Devotionals

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Posted 2/8/17 at 1:43 PM | Prakash Sundaram

KEEPING THE FAITH IN GOD

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Although people die every day, we still need to keep our faith in God because, without our faith, we have nothing to keep us going every day. Imagine if no one believed in God and everyone was for themselves in this world. The world would be an awful place to live in every day if that was the case. Luckily it isn’t.

God is there
Just because you can’t see God, that doesn’t mean he isn’t really there. There are many things we can’t see that are really there. Can you see the air in the sky? No, but it is there because if it wasn’t, how would we breathe? This is why those who don’t believe in God, shouldn’t throw it in others faces because like mentioned above, just because you can’t see it, doesn’t mean it isn’t real. FULL POST

Posted 2/3/17 at 8:44 PM | Greg Gordon

Satanic Counterfeits Amongst the Church







He was a murderer from the beginning, not holding to the truth, for there is no truth in him. When he lies, he speaks his native language, for he is a liar and the father of lies. - John 8:44

We have To Rememeber

We have to remember that Satan is the father of lies. He is a murderer from the beginning and dwells in falsehood. He never wants the glory to go to Jesus Christ but rather twists the truth and deceives those in the Lord’s work to take glory to themselves. Satan is also the master counterfeiter who has been deceiving God’s people since the beginning. He spoke to Eve and deceived her by twisting the truth of God saying, “Has God indeed said?” Such twisting of the truth is his normal activity.

Diotrephes Today!

Since the earliest days of the apostles, even with our Lord himself, there were deceivers and false brethren present: those who secretly come into God’s flock for personal gain and to infiltrate the liberty of the believers, betrayers, deceivers, false brethren, false prophets, and those desiring preeminence among the saints (3 John 1:9). Diotrephes and one's like him did not seek honour in the church as much as sought his own truth, his own way and seperated himself from the doctrines of the Apostles and all the other Churches. FULL POST

Posted 2/3/17 at 5:41 AM | June Samuel

The All Sufficient Savior

To the Angel of the Church of Thyatira Jesus said, “These things says the Son of God, who has eyes like a flame of fire and feet like fine brass.” Revelation 2:18 The church in Thyatira was working in the service of the Lord Jesus. They had love, faith, patience and works. The Lord commended the Church on their works. He said, “ the last (works) are more than the first”. However, they allowed the doctrine of Jezebel - immorality and idolatry - to be taught and practiced in the church. Revelation 2:20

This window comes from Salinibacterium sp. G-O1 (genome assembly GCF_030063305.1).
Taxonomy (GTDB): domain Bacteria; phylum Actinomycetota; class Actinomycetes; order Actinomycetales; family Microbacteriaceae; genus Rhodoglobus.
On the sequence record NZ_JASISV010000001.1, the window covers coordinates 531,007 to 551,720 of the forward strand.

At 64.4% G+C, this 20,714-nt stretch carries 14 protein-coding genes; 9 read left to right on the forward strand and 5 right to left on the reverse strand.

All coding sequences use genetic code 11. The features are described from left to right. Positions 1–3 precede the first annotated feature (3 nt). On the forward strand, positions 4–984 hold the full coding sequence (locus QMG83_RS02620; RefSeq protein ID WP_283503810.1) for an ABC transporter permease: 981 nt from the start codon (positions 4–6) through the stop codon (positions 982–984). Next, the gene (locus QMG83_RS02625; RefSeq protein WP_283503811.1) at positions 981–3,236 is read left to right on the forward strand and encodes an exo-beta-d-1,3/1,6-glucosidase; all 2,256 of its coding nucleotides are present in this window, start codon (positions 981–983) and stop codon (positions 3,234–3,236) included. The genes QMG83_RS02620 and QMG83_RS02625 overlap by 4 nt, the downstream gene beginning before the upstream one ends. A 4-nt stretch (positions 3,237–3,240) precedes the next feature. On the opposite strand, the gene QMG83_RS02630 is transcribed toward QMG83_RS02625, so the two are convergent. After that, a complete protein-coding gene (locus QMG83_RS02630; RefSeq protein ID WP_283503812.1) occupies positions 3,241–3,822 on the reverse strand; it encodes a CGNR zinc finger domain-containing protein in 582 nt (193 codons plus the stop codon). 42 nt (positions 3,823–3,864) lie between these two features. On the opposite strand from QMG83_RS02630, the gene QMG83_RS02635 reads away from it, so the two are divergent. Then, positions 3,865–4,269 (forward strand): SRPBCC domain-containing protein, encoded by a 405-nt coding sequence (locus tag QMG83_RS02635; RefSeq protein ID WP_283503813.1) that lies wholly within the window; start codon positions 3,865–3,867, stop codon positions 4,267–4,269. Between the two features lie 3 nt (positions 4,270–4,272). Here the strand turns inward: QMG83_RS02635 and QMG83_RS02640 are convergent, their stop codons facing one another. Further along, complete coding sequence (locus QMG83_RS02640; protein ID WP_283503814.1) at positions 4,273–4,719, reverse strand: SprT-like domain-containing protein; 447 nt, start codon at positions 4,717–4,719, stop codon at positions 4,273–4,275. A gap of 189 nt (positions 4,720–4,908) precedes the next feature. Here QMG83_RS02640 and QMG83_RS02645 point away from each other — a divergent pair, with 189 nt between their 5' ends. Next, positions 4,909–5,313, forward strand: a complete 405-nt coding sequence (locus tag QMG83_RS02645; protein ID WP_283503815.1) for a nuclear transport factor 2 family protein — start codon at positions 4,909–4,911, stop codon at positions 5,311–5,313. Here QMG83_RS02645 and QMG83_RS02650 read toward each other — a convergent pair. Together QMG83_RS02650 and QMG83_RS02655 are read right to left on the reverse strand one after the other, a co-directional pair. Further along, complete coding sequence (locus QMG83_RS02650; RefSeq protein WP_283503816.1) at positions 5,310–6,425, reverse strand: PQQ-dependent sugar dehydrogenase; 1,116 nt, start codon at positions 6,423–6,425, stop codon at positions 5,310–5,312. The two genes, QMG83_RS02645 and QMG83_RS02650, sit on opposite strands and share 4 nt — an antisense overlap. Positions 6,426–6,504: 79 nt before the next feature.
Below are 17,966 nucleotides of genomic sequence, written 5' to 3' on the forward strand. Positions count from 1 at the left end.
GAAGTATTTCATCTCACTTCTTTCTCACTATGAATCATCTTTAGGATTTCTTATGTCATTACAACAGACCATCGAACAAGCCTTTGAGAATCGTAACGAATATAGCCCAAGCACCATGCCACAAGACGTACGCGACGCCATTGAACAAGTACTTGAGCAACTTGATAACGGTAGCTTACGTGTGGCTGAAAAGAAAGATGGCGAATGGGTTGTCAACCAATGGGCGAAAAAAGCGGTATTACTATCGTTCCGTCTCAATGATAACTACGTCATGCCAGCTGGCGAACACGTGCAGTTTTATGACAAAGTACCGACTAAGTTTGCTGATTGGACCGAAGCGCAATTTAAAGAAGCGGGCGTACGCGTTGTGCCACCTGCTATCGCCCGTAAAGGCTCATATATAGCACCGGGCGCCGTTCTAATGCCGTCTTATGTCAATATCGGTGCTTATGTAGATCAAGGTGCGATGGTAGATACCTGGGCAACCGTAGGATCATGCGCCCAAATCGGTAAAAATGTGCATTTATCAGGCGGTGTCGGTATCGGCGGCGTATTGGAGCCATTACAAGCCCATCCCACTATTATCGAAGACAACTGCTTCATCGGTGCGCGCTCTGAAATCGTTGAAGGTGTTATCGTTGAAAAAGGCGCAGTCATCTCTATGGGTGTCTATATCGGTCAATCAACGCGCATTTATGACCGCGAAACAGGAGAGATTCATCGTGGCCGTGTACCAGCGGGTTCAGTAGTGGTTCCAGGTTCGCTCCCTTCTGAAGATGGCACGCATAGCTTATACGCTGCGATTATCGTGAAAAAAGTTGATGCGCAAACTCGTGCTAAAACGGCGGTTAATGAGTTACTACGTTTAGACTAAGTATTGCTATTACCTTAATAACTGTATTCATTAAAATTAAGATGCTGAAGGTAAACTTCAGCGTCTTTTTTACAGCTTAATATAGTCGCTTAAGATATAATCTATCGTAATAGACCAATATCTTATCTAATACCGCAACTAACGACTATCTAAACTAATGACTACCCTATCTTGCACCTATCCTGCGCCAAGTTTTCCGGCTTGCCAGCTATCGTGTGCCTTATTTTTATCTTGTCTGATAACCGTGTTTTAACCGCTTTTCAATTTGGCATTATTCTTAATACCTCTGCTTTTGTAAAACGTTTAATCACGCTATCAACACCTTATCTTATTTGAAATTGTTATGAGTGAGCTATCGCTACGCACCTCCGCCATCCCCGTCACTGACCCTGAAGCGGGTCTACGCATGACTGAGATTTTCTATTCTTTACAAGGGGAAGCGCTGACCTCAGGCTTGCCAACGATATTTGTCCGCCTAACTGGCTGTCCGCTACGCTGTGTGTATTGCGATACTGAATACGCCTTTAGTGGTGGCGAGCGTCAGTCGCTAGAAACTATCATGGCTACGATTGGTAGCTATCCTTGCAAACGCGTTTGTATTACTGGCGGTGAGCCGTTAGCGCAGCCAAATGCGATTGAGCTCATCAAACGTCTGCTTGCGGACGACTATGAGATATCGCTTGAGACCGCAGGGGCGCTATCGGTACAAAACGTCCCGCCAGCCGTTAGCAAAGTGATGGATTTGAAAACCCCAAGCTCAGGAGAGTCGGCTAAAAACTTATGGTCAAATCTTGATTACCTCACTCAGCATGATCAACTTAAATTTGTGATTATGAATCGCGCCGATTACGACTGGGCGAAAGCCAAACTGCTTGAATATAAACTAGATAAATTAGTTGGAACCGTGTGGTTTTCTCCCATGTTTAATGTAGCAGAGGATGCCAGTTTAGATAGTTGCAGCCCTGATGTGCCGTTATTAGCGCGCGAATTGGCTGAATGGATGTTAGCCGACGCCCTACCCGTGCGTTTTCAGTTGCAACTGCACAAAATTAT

The Lord Jesus said His eyes are like a flame of fire. His eyes illuminate whatever He looks upon. His eyes search the minds and the hearts of His people. The Lord knew all those in the church in Thyatira who were following the doctrine and practices of Jezebel. He also knew those in the church who were loyal to Him. In Jesus’ introduction, He also said His feet are like fine brass. In Revelation Chapter 1:15, John said Jesus’ “ feet were like fine brass, as if refined in a furnace”. Our Lord Jesus, as it were, walked through the flames of God’s judgment for us. He conquered death and hell. He has the keys of death and hell. Revelation 1:18. Therefore, He has the authority to kill with death, and this is one of the pronouncements He made on the children of Jezebel. FULL POST

Posted 2/1/17 at 4:32 PM | Daniella Whyte

Anything With God, Nothing Without Him (365 Days of Daring Faith – DAY 47)

John 15:5 (NLT)
Yes, I am the vine; you are the branches. Those who remain in me, and I in them, will produce much fruit. For apart from me you can do nothing.

I’ve been reading a book as of late about Jonathan Edwards for a religion class. Although it is an understatement, I will say it is an interesting read. Amid the theological battles he fought and the massive amount of writing and preaching he engaged in during the Great Awakening, he had a keen awareness to his human helplessness. He aimed to live faithfully under and with God’s power. To this extent, in his diary, he wrote his Resolutions — things he resolved to do, thoughts he resolved to think, behavior he resolved to display. He prefaced his Resolutions with the phrase: “I am unable to do anything without God’s help.” FULL POST

Posted 1/29/17 at 7:48 PM | Greg Gordon

K.P. Yohannan: 3 Reasons Why Our Hearts Become Hard

“This is the word that came to Jeremiah from the Lord: ‘Go down to the potter’s house, and there I will give you my message.’ So I went down to the potter’s house, and I saw him working at the wheel. But the pot he was shaping from the clay was marred in his hands; so the potter formed it into another pot, shaping it as seemed best to him” (Jeremiah 18:1-4).

We see the picture of a Potter with the clay, working on it over and over again. He was able to re-shape the clay because it was soft. In our Christian lives our hearts can become hard and therefore God is not able to speak to us or help us change our ways.

Let us listen to Bible teacher K.P. Yohannan as he gives us 3 reasons for our hearts becoming hard and 6 wonderful remedies for our heart to remain soft in our walks with God.

What Causes Our Hearts to Become Hard?